Civil War Sisters Healing the Wounds of the Nation

January 29, 2015

By Grant Gerlich, archivist, Mercy Heritage Center

Douglas Hospital

Sister Mary Collette O’Connor stands on the front steps of Douglas Hospital (Washington, DC) with military and staff.

The Sisters of Mercy have a tradition of healing dating back to Catherine McAuley, who founded the order in 1831 in Dublin. Catherine gained knowledge of medical practices while caring for the Callahans, an elderly couple with whom Catherine lived. She also looked after her many nieces and nephews. Catherine’s experience in medical care was the basis for one of the notable ministries of Mercy: caring for and visiting the sick.

In 1843 the Sisters of Mercy first arrived in the United States, settling in Pittsburgh, Pennsylvania. Within four years they opened the first Mercy Hospital in the world. They soon established more communities across the county, operating hospitals and opening nursing schools as well.

When the Civil War broke out both sides were woefully unprepared for the flood of wounded and dying from the battlefields. Overwhelmed, medical personnel made makeshift hospitals in homes and tents. Many of the wounded lay outside in the elements waiting for medical care. These unsanitary conditions took their toll; infection and disease claimed the lives of many of the injured and infirmed.  

Ward K

Patients in Ward K of the Armory Hospital in Washington, DC. This proper hospital brought major improvements in caring for the wounded.

In addition to poor sanitary conditions there was a serious shortage in trained medical staff. Nursing was not a popular vocation for women at that time. The only trained nurses were women religious. Of the 640 Catholic sisters that served during the Civil War, 100 were Sisters of Mercy. As the only organized, experienced, and available nurses in the country, the sisters felt the urge to help.

The sisters’ actions included nursing the wounded, organizing housekeeping, cooking, distributing food, and providing laundry services. Often they risked death by tending to patients with contagious diseases. They cared for Union and Confederate soldiers alike: officers and enlisted men, rich and poor, no matter their religion or heritage. Motivated by love of God, the Sisters of Mercy compassionately cared for the sick and prepared the dying for eternity.

Initially, the sisters faced anti-Catholic and anti-immigrant prejudice, along with ignorance about their religious life. The sisters’ response was to go quietly about their duties with kindness and devotion. For the sister’s efforts, recovered soldiers left the hospital with gratitude and respect.

Visit the Exhibit!

To kick off the exhibit opening on January 31, Rex Hovey, the surgeon of the 13th North Carolina Regiment, will be on hand to discuss surgical practices of the period. He will have a variety of medical equipment on display including the surgical kit used by his great-uncle during his service in the Civil War. Other members of the 13th will show visitors weapons and equipment from the era. Additionally, Sister Paula Diann Marlin will portray Sister Mary Augustine MacKenna, who served as a nurse in hospitals in Beaufort and New Bern, North Carolina in 1862. This event is free and open to the public from 11 am to 4 pm. It offers a rare opportunity for Civil War enthusiasts and those interested in U.S. history to discover something new.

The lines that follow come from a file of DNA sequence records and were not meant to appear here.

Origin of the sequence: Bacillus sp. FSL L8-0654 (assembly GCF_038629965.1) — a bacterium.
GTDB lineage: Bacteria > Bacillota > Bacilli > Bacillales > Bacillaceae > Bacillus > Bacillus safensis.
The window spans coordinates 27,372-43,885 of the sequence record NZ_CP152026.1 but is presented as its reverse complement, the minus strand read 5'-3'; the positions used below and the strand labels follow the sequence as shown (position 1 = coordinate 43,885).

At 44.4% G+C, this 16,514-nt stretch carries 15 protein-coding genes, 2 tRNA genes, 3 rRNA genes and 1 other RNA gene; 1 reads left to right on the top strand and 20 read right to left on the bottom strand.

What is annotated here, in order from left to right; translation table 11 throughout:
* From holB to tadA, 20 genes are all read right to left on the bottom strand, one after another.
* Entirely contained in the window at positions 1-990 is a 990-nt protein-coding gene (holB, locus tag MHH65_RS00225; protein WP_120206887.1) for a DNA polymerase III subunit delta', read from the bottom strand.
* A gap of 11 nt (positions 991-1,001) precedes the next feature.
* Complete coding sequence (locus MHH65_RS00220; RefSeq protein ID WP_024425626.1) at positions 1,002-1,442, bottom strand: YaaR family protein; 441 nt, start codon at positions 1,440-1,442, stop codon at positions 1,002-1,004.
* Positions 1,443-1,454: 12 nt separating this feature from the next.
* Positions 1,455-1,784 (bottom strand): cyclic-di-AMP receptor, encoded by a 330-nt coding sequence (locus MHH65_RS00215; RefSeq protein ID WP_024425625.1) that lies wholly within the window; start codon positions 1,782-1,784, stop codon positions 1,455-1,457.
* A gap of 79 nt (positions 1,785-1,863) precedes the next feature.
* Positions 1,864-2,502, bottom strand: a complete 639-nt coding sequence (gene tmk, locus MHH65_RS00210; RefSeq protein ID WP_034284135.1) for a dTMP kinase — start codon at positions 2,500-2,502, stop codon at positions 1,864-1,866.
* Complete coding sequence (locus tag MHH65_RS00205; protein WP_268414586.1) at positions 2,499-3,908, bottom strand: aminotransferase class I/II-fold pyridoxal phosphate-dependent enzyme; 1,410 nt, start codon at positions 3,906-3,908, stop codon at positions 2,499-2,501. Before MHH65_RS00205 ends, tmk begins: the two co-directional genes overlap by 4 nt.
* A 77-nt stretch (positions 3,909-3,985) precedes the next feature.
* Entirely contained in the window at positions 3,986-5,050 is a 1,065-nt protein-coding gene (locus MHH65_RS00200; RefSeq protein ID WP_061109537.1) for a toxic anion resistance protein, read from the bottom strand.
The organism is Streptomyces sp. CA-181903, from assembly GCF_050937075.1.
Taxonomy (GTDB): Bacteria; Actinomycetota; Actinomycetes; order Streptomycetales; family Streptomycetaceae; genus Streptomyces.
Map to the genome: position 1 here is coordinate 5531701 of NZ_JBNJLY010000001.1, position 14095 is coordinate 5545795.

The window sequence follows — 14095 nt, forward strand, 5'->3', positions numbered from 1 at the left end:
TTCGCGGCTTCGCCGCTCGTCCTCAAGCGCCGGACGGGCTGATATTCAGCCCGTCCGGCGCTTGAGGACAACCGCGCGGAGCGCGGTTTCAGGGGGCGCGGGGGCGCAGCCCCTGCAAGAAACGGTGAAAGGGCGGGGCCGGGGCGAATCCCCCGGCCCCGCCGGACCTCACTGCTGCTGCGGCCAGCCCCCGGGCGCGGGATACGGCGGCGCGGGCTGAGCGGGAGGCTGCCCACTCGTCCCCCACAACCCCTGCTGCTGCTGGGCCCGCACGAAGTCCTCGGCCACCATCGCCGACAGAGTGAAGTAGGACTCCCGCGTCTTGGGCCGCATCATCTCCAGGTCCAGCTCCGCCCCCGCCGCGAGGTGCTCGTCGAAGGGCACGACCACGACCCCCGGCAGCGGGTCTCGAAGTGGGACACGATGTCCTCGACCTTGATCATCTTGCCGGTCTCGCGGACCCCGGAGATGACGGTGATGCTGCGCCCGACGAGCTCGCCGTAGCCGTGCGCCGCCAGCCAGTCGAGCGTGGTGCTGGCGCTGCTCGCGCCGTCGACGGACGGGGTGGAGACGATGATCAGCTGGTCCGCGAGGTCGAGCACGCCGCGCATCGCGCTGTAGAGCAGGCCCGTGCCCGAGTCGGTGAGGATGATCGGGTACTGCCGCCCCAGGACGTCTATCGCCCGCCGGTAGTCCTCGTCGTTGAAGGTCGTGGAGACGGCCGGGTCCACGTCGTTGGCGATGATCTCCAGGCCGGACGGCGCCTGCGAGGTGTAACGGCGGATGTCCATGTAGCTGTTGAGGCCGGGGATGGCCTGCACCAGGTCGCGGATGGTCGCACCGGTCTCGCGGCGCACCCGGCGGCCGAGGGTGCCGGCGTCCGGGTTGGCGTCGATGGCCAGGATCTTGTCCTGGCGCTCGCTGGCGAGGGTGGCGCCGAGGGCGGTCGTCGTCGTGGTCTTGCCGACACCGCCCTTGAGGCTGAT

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  1. anne connolly

    it is indeed true that we have a “glorious history to remember.” and equally true of the “great history to be accomplished!”

  2. Sr. Paula Diann Marlin, RSM

    I am looking forward to this exciting event which is a small step in the development of a Heritage Center Museum that will eventually tell the story of the Sisters of Mercy in the Americas. It is important that we pause and look back at the Sister pioneers who set high standards in carrying out Catherine McAuley’s vision and charism as we celebrate this Year of Consecrated Life.

  3. Marianne Postiglione, RSM

    Most impressive! Often the RSM’s get short shrift in certain historical accounts not, I think because of malicious intent, but perhaps lack of good research. I’m so glad this exhibit will contribute to the full account of Sisters of Mercy during the Civil War.

  4. marianne comfort

    I’ve heard before about Mercy Sisters nursing soldiers from both sides of the Civil War, but thanks for making it more real with these details. And it’s wonderful to know that that Mercy commitment to care for persons in need no matter who they are, continues to this day.

  5. Mary Jo Balya Zappone

    I graduated from St. Xavier Academy in Latrobe, Pennsylvania, taught by the Sisters of Mercy. The sisters’ cemetery was behind the school and on every Memorial day, the local VFW would come to honor the sisters buried there, who were veterans of the Civil War. As students we had to be there to sing a few songs during the ceremony, but thought it was just an interference in our day off school. The school buildings are no longer standing, but the cemetery remains and I have visited a few time in recent years, when I was back in Pa. On one occasion there were still flags on the graves of the sisters who had served, so I guess the VFW still recognizes them, without our youthful voices. It actually made me proud to know that we had the opportunity to honor these courageous women, though as teenagers, we didn’t appreciate it. The sisters are an important part of the history of our country. I wish I could attend the exhibition. God bless all the Sisters of Mercy.

  6. Pingback: Civil War Hospitals in Washington DC | History of American Women